News & Views, Volume 49 - PEGASUS- Advanced Tool for Assessing Pellet-Cladding Interaction

News & Views, Volume 49 | PEGASUS: Advanced Tool for Assessing Pellet-Cladding Interaction

By:  Bill Lyon, PE and Michael Kennard

News & Views, Volume 49 - PEGASUS- Advanced Tool for Assessing Pellet-Cladding Interaction

PEGASUS provides a fully capable computational environment to solve the unique, detailed 3D analyses required for the evaluation of PCI.

In the current economic environment in which nuclear units compete with less costly energy sources, a quicker return to full power correlates to more power generated and increased operating efficiency.  This may be achieved with shorter startup post-refueling or a quicker return-to-power following any number of plant evolutions including load follow, control blade repositioning, equipment outage or maintenance, testing, extended low power operation, scram, etc.  Such strategies to increase operating efficiency may enhance the risk of pellet-cladding interaction (PCI), a failure mechanism that occurs under conditions of high local cladding stress in conjunction with the presence of aggressive chemical fission product species present at the cladding inner surface.  These conditions can occur during rapid and extensive local power changes and can be further enhanced by the presence of fuel pellet defects (e.g., missing pellet surface, MPS).  Several commercial reactor fuel failure events in the last eight years, as recently as early 2019, suggest a PCI-type failure cause.  To safely manage changes in core operation, the margin to conditions leading to PCI-type failures must be determined prior to implementation of such operating changes.

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News & View, Volume 47 | PEGASUS State-of-the-Art Nuclear Fuel Behavior

News & Views, Volume 47 | Introducing Pegasus: Optimize Fuel Performance

By:  Vick Nazareth and Bill LyonNews & View, Volume 47 | PEGASUS State-of-the-Art Nuclear Fuel Behavior

The Pegasus code is a culmination of nuclear fuel behavior knowledge and experience that spans a period of over five decades. It is a total fuel-cycle simulation of fuel response from initial insertion in reactor to deposition in permanent storage. The goal of Pegasus is to treat, with equal fidelity, the modeling of fuel behavior during the active fuel cycle and the back-end cycle of spent-fuel storage and transportation in a single, self-consistent, and highly cost-effective analysis approach. In the active part of the fuel cycle, Pegasus’s superior three-dimensional thermo-mechanics, coupled with validated nuclear and material behavior models, and robust fuel-cladding interface treatment make it a high-fidelity predictor of fuel-rod response during flexible power operations and operational transients.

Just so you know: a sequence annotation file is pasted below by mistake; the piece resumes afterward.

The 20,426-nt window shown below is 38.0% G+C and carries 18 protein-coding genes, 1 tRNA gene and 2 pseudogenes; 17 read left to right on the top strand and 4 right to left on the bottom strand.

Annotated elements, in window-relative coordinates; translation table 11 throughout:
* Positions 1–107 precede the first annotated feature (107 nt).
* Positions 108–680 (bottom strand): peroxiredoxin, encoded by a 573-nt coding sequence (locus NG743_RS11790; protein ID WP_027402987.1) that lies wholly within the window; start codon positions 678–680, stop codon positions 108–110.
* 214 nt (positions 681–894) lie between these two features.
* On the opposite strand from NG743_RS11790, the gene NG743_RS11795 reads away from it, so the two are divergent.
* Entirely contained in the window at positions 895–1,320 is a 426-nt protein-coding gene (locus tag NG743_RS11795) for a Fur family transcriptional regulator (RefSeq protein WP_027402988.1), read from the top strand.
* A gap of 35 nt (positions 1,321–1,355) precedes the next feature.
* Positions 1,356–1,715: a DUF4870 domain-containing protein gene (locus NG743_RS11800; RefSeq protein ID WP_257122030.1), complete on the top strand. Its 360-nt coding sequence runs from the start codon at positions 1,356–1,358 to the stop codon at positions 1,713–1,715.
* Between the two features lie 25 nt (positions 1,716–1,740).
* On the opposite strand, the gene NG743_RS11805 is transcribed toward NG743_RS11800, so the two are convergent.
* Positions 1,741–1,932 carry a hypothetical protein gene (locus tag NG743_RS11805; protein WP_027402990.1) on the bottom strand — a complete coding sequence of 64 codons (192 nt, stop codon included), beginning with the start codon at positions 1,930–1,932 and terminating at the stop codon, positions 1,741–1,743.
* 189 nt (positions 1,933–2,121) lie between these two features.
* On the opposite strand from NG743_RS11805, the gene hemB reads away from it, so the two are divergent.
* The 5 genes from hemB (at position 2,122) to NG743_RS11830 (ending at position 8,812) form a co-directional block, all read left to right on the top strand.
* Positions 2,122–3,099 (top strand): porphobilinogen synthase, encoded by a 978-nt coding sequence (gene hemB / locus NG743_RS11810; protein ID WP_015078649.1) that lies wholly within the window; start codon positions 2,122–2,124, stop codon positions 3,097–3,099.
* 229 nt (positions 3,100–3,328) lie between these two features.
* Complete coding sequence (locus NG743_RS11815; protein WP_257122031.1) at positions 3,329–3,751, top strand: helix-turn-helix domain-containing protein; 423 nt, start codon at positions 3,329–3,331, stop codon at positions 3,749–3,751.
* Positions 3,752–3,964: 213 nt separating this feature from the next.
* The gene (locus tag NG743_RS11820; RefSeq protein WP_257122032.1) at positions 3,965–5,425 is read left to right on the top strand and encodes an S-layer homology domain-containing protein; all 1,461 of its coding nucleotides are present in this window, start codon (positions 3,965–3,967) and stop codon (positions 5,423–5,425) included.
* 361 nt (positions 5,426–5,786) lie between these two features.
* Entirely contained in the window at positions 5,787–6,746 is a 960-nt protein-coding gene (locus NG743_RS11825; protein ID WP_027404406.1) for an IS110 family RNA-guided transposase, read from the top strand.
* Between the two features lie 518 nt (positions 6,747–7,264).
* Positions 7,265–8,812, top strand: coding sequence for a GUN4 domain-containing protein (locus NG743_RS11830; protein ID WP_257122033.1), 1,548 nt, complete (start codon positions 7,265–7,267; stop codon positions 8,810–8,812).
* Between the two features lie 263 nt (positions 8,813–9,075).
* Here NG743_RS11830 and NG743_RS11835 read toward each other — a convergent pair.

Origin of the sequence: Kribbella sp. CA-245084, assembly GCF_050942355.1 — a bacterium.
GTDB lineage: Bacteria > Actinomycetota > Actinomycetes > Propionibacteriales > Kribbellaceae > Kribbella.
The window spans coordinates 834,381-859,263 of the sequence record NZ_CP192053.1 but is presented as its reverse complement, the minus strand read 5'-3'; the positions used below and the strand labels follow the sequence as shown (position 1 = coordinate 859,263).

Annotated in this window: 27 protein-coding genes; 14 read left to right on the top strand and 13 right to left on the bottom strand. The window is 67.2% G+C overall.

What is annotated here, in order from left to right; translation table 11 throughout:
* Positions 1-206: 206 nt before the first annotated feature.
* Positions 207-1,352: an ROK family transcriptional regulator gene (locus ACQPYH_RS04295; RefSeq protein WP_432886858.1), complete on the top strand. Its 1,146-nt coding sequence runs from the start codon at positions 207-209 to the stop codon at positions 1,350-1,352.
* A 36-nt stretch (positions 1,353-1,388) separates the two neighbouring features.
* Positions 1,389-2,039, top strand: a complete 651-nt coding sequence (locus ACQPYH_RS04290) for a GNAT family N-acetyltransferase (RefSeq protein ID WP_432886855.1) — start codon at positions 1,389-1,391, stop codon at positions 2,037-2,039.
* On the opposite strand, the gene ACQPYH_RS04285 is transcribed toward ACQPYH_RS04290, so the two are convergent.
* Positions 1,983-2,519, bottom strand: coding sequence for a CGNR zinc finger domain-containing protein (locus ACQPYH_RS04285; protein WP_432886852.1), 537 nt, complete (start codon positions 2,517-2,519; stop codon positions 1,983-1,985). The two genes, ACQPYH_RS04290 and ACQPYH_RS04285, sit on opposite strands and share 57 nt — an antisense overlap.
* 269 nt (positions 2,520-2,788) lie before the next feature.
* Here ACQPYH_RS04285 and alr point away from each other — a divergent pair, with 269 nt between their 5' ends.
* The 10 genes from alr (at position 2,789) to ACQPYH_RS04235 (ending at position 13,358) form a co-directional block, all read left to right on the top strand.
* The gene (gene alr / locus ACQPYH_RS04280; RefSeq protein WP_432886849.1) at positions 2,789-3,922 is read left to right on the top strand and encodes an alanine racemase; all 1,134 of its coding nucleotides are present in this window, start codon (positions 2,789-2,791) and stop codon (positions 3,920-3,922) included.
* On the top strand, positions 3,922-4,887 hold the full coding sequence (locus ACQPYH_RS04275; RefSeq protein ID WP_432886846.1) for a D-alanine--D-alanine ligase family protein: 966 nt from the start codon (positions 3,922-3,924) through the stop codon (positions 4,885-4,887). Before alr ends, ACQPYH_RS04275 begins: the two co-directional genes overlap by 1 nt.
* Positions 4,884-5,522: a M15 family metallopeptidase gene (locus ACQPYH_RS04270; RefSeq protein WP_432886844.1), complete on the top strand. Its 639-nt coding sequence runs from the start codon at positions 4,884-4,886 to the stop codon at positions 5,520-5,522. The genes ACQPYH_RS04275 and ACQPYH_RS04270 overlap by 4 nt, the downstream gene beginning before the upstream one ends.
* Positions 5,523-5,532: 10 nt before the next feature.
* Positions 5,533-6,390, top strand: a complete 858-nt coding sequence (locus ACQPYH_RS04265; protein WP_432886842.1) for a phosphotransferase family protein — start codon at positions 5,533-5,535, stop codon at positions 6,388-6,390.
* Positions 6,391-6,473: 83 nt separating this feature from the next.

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News & View, Volume 46 | Evaluation of Reconfiguration and Damage of BWR Spent Fuel During Storage and Transportation Accidents

News & Views, Volume 46 | Evaluation of Reconfiguration and Damage of BWR Spent Fuel During Storage and Transportation Accidents

By:  Bill Lyon

News & View, Volume 46 | Evaluation of Reconfiguration and Damage of BWR Spent Fuel During Storage and Transportation AccidentsStructural Integrity Associates is participating in a Department of Energy (DOE) Integrated Research Projects (IRP) program focused on storage and transportation of used nuclear fuel (UNF). The project, entitled Cask Mis-Loads Evaluation Techniques, was awarded to a university-based research team in 2016 under the DOE Nuclear Fuels Storage and Transportation (NFST) project. The team is led by the University of Houston (U of H) and includes representatives from the University  of Illinois at Urbana-Champaign, the University of Southern California, the University of Minnesota, Pacific Northwest National Laboratory, and staff members from the Nuclear Fuel Technology and Critical Structures and Facilities divisions of SI. The primary objectives of NFST are to 1) implement interim storage, 2) improve integration of storage into an overall waste management system, and 3) prepare for large-scale transportation of UNF and high-level waste.  The goal of the cask mis-load project is to develop a probabilistically informed methodology, utilizing innovative non-destructive evaluation (NDE) techniques, determining the extent of potential damage or degradation of internal components of UNF canisters/casks during normal conditions of transport (NCT) and hypothetical accident conditions (HAC).

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